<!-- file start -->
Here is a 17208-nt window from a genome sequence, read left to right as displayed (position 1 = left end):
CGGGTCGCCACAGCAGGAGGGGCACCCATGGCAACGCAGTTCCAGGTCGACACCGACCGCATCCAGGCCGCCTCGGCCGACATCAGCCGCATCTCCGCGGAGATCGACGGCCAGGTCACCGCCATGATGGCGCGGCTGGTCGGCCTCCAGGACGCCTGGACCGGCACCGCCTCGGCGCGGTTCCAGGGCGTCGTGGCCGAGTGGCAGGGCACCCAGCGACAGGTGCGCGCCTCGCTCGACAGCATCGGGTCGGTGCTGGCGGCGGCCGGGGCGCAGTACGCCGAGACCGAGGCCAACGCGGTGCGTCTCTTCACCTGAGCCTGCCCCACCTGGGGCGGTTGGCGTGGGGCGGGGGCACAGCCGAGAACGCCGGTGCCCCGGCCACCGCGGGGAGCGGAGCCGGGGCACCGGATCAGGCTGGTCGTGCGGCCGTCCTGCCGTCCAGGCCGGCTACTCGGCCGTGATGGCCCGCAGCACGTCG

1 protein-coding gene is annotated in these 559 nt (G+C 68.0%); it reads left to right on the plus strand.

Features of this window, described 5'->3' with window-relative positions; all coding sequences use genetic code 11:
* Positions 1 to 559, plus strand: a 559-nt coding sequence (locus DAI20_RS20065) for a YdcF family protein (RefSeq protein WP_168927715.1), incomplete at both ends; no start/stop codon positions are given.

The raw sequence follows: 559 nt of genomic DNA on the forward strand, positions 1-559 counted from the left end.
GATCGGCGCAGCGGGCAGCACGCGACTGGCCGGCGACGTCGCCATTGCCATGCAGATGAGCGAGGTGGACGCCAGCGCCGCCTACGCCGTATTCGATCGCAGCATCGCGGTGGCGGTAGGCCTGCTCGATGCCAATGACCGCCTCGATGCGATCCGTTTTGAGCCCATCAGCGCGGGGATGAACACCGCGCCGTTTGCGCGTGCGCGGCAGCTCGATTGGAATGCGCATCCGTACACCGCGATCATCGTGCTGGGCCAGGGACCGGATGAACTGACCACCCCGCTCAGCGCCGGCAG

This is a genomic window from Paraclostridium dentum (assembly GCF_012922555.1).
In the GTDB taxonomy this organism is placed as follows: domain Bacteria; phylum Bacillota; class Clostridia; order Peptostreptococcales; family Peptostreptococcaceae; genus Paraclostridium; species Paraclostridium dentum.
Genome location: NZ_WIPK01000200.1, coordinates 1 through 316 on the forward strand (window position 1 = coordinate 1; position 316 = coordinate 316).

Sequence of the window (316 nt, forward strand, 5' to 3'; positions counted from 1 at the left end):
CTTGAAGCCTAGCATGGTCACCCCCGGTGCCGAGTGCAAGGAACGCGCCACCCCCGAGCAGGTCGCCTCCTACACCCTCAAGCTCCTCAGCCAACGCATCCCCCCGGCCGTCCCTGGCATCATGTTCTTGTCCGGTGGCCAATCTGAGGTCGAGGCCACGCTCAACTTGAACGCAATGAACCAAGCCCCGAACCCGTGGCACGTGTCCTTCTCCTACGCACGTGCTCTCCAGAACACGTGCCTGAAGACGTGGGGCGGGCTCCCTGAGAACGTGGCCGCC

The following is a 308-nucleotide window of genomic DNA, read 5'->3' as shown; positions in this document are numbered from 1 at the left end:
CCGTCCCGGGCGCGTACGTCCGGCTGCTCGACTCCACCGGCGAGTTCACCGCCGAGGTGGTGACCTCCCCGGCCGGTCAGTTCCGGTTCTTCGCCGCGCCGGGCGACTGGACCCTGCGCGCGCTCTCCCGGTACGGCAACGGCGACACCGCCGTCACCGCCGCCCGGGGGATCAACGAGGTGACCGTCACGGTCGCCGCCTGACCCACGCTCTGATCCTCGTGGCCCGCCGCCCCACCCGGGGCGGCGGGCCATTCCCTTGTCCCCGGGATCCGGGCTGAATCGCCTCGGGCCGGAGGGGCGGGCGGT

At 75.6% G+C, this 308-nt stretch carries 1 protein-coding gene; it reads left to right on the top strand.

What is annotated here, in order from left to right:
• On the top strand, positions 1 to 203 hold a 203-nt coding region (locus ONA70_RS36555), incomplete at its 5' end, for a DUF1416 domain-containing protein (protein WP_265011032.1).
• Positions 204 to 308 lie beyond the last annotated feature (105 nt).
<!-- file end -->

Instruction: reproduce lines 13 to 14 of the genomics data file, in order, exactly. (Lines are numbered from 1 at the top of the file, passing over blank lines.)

The following is a 308-nucleotide window of genomic DNA, read 5'->3' as shown; positions in this document are numbered from 1 at the left end:
CCGTCCCGGGCGCGTACGTCCGGCTGCTCGACTCCACCGGCGAGTTCACCGCCGAGGTGGTGACCTCCCCGGCCGGTCAGTTCCGGTTCTTCGCCGCGCCGGGCGACTGGACCCTGCGCGCGCTCTCCCGGTACGGCAACGGCGACACCGCCGTCACCGCCGCCCGGGGGATCAACGAGGTGACCGTCACGGTCGCCGCCTGACCCACGCTCTGATCCTCGTGGCCCGCCGCCCCACCCGGGGCGGCGGGCCATTCCCTTGTCCCCGGGATCCGGGCTGAATCGCCTCGGGCCGGAGGGGCGGGCGGT